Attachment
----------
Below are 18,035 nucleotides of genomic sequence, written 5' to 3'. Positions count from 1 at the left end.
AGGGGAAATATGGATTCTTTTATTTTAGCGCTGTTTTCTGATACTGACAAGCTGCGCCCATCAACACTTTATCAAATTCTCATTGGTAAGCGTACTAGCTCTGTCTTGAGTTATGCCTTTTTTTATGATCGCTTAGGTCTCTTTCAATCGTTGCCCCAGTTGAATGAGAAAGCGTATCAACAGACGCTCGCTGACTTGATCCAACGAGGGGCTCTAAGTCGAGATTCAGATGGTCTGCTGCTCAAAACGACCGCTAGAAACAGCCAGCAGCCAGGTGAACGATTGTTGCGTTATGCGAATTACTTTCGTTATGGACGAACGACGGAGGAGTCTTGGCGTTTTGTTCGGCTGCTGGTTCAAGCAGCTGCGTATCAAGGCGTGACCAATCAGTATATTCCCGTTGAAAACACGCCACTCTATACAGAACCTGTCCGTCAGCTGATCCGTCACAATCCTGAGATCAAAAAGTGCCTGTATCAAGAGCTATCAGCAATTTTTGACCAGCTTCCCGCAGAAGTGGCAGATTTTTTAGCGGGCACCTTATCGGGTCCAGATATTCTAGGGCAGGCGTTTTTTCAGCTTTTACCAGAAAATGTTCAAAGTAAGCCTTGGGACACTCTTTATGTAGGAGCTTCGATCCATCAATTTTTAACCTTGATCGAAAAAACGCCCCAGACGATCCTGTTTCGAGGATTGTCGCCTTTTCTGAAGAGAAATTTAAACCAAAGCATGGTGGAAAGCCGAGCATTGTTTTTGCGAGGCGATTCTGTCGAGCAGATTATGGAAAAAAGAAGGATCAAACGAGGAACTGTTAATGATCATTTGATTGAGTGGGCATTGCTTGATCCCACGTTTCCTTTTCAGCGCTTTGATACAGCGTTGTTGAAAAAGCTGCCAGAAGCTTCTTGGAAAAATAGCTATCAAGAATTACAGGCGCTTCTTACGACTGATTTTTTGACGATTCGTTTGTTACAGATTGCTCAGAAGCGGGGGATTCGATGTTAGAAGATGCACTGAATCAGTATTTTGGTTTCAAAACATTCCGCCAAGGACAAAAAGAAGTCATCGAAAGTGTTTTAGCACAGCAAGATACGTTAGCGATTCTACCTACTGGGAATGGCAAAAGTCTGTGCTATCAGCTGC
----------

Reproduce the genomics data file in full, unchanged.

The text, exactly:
Below are 18,035 nucleotides of genomic sequence, written 5' to 3'. Positions count from 1 at the left end.
AGGGGAAATATGGATTCTTTTATTTTAGCGCTGTTTTCTGATACTGACAAGCTGCGCCCATCAACACTTTATCAAATTCTCATTGGTAAGCGTACTAGCTCTGTCTTGAGTTATGCCTTTTTTTATGATCGCTTAGGTCTCTTTCAATCGTTGCCCCAGTTGAATGAGAAAGCGTATCAACAGACGCTCGCTGACTTGATCCAACGAGGGGCTCTAAGTCGAGATTCAGATGGTCTGCTGCTCAAAACGACCGCTAGAAACAGCCAGCAGCCAGGTGAACGATTGTTGCGTTATGCGAATTACTTTCGTTATGGACGAACGACGGAGGAGTCTTGGCGTTTTGTTCGGCTGCTGGTTCAAGCAGCTGCGTATCAAGGCGTGACCAATCAGTATATTCCCGTTGAAAACACGCCACTCTATACAGAACCTGTCCGTCAGCTGATCCGTCACAATCCTGAGATCAAAAAGTGCCTGTATCAAGAGCTATCAGCAATTTTTGACCAGCTTCCCGCAGAAGTGGCAGATTTTTTAGCGGGCACCTTATCGGGTCCAGATATTCTAGGGCAGGCGTTTTTTCAGCTTTTACCAGAAAATGTTCAAAGTAAGCCTTGGGACACTCTTTATGTAGGAGCTTCGATCCATCAATTTTTAACCTTGATCGAAAAAACGCCCCAGACGATCCTGTTTCGAGGATTGTCGCCTTTTCTGAAGAGAAATTTAAACCAAAGCATGGTGGAAAGCCGAGCATTGTTTTTGCGAGGCGATTCTGTCGAGCAGATTATGGAAAAAAGAAGGATCAAACGAGGAACTGTTAATGATCATTTGATTGAGTGGGCATTGCTTGATCCCACGTTTCCTTTTCAGCGCTTTGATACAGCGTTGTTGAAAAAGCTGCCAGAAGCTTCTTGGAAAAATAGCTATCAAGAATTACAGGCGCTTCTTACGACTGATTTTTTGACGATTCGTTTGTTACAGATTGCTCAGAAGCGGGGGATTCGATGTTAGAAGATGCACTGAATCAGTATTTTGGTTTCAAAACATTCCGCCAAGGACAAAAAGAAGTCATCGAAAGTGTTTTAGCACAGCAAGATACGTTAGCGATTCTACCTACTGGGAATGGCAAAAGTCTGTGCTATCAGCTGC